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Picine, meaning like a woodpecker (from the genus name assigned by Linnaeus, from classical Latin pīcus, woodpecker) is not to be confused with piscine, of or relating to fishes.

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Animals
Fisherman Catches Rare Blue Lobster, Donates It to Science
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FRED TANNEAU/AFP/Getty Images

Live lobsters caught off the New England coast are typically brown, olive-green, or gray—which is why one New Hampshire fisherman was stunned when he snagged a blue one in mid-July.

As The Independent reports, Greg Ward, from Rye, New Hampshire, discovered the unusual lobster while examining his catch near the New Hampshire-Maine border. Ward initially thought the pale crustacean was an albino lobster, which some experts estimate to be a one-in-100-million discovery. However, a closer inspection revealed that the lobster's hard shell was blue and cream.

"This one was not all the way white and not all the way blue," Ward told The Portsmouth Herald. "I've never seen anything like it."

While not as rare as an albino lobster, blue lobsters are still a famously elusive catch: It's said that the odds of their occurrence are an estimated one in two million, although nobody knows the exact numbers.

Instead of eating the blue lobster, Ward decided to donate it to the Seacoast Science Center in Rye. There, it will be studied and displayed in a lobster tank with other unusually colored critters, including a second blue lobster, a bright orange lobster, and a calico-spotted lobster.

[h/t The Telegraph]

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Animals
Australian Scientists Discover First New Species of Sunfish in 125 Years
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Courtesy Murdoch University

Scientists have pinpointed a whole new species of the largest bony fish in the world, the massive sunfish, as we learned from Smithsonian magazine. It's the first new species of sunfish proposed in more than 125 years.

As the researchers report in the Zoological Journal of the Linnean Society, the genetic differences between the newly named hoodwinker sunfish (Mola tecta) and its other sunfish brethren was confirmed by data on 27 different samples of the species collected over the course of three years. Since sunfish are so massive—the biggest can weigh as much as 5000 pounds—they pose a challenge to preserve and store, even for museums with large research collections. Lead author Marianne Nyegaard of Murdoch University in Australia traveled thousands of miles to find and collected genetic data on sunfish stranded on beaches. At one point, she was asked if she would be bringing her own crane to collect one.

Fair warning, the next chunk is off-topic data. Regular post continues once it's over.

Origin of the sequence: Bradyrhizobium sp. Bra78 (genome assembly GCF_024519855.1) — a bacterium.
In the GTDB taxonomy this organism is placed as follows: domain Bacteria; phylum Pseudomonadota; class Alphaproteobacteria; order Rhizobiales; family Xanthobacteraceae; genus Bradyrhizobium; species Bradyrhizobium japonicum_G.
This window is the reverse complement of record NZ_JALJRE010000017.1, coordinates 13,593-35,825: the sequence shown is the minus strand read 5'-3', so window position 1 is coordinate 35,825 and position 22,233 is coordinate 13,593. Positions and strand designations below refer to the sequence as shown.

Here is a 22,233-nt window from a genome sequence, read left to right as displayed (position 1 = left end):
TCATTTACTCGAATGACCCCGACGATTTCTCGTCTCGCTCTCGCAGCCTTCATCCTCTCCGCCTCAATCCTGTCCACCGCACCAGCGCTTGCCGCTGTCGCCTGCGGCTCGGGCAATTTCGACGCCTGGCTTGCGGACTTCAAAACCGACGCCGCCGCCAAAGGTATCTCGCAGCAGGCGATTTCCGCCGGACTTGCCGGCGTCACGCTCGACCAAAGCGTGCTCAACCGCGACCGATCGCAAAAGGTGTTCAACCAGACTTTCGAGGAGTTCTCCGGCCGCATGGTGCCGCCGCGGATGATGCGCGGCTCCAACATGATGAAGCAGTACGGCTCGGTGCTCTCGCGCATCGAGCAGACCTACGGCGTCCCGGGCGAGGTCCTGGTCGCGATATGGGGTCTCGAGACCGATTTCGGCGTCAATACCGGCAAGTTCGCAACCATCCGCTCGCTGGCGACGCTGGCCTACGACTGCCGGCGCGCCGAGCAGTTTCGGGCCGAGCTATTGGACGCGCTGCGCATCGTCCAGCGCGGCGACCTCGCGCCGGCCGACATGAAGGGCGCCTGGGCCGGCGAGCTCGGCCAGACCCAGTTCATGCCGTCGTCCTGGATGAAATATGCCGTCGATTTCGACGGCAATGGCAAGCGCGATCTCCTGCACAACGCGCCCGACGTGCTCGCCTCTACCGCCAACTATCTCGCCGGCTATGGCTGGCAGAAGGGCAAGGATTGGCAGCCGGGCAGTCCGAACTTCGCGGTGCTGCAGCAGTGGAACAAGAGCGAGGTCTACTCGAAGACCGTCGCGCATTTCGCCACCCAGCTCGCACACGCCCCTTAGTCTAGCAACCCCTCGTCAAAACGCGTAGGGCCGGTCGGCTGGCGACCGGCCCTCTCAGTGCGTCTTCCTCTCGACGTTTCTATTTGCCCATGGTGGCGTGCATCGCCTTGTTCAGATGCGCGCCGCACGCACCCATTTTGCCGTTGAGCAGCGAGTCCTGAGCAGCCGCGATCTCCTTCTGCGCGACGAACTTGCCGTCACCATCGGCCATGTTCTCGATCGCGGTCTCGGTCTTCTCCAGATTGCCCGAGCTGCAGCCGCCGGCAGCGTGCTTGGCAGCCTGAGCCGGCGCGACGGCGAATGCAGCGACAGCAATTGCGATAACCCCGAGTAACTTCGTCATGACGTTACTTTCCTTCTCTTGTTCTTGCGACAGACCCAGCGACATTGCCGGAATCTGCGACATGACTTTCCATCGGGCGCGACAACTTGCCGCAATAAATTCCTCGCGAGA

Nyegaard also went back through scientific literature dating back to the 1500s, sorting through descriptions of sea monsters and mermen to see if any of the documentation sounded like observations of the hoodwinker. "We retraced the steps of early naturalists and taxonomists to understand how such a large fish could have evaded discovery all this time," she said in a press statement. "Overall, we felt science had been repeatedly tricked by this cheeky species, which is why we named it the 'hoodwinker.'"

Japanese researchers first detected genetic differences between previously known sunfish and a new, unknown species 10 years ago, and this confirms the existence of a whole different type from species like the Mola mola or Mola ramsayi.

Mola tecta looks a little different from other sunfish, with a more slender body. As it grows, it doesn't develop the protruding snout or bumps that other sunfish exhibit. Similarly to the others, though, it can reach a length of 8 feet or more. 

Based on the stomach contents of some of the specimens studied, the hoodwinker likely feeds on salps, a jellyfish-like creature that it probably chomps on (yes, sunfish have teeth) during deep dives. The species has been found near New Zealand, Australia, South Africa, and southern Chile.

[h/t Smithsonian]